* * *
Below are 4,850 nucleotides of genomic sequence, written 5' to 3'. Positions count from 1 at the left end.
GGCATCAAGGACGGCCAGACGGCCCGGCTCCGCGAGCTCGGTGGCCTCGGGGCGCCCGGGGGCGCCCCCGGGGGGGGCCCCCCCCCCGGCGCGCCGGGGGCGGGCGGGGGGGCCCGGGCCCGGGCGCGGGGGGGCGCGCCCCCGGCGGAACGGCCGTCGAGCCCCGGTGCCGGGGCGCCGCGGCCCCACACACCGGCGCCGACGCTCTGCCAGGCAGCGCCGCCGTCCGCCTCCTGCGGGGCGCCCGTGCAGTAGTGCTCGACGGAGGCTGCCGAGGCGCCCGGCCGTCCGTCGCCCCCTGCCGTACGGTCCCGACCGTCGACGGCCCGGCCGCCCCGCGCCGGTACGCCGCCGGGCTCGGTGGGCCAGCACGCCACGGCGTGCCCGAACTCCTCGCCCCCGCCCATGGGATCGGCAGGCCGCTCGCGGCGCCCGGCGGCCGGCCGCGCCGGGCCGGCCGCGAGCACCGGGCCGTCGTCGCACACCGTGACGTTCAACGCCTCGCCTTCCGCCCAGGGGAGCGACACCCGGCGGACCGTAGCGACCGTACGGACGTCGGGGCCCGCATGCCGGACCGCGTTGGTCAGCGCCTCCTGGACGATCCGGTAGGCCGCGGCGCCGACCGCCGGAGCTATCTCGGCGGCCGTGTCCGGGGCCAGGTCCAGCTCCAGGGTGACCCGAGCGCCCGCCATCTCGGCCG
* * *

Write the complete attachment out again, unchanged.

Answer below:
Below are 4,850 nucleotides of genomic sequence, written 5' to 3'. Positions count from 1 at the left end.
GGCATCAAGGACGGCCAGACGGCCCGGCTCCGCGAGCTCGGTGGCCTCGGGGCGCCCGGGGGCGCCCCCGGGGGGGGCCCCCCCCCCGGCGCGCCGGGGGCGGGCGGGGGGGCCCGGGCCCGGGCGCGGGGGGGCGCGCCCCCGGCGGAACGGCCGTCGAGCCCCGGTGCCGGGGCGCCGCGGCCCCACACACCGGCGCCGACGCTCTGCCAGGCAGCGCCGCCGTCCGCCTCCTGCGGGGCGCCCGTGCAGTAGTGCTCGACGGAGGCTGCCGAGGCGCCCGGCCGTCCGTCGCCCCCTGCCGTACGGTCCCGACCGTCGACGGCCCGGCCGCCCCGCGCCGGTACGCCGCCGGGCTCGGTGGGCCAGCACGCCACGGCGTGCCCGAACTCCTCGCCCCCGCCCATGGGATCGGCAGGCCGCTCGCGGCGCCCGGCGGCCGGCCGCGCCGGGCCGGCCGCGAGCACCGGGCCGTCGTCGCACACCGTGACGTTCAACGCCTCGCCTTCCGCCCAGGGGAGCGACACCCGGCGGACCGTAGCGACCGTACGGACGTCGGGGCCCGCATGCCGGACCGCGTTGGTCAGCGCCTCCTGGACGATCCGGTAGGCCGCGGCGCCGACCGCCGGAGCTATCTCGGCGGCCGTGTCCGGGGCCAGGTCCAGCTCCAGGGTGACCCGAGCGCCCGCCATCTCGGCCG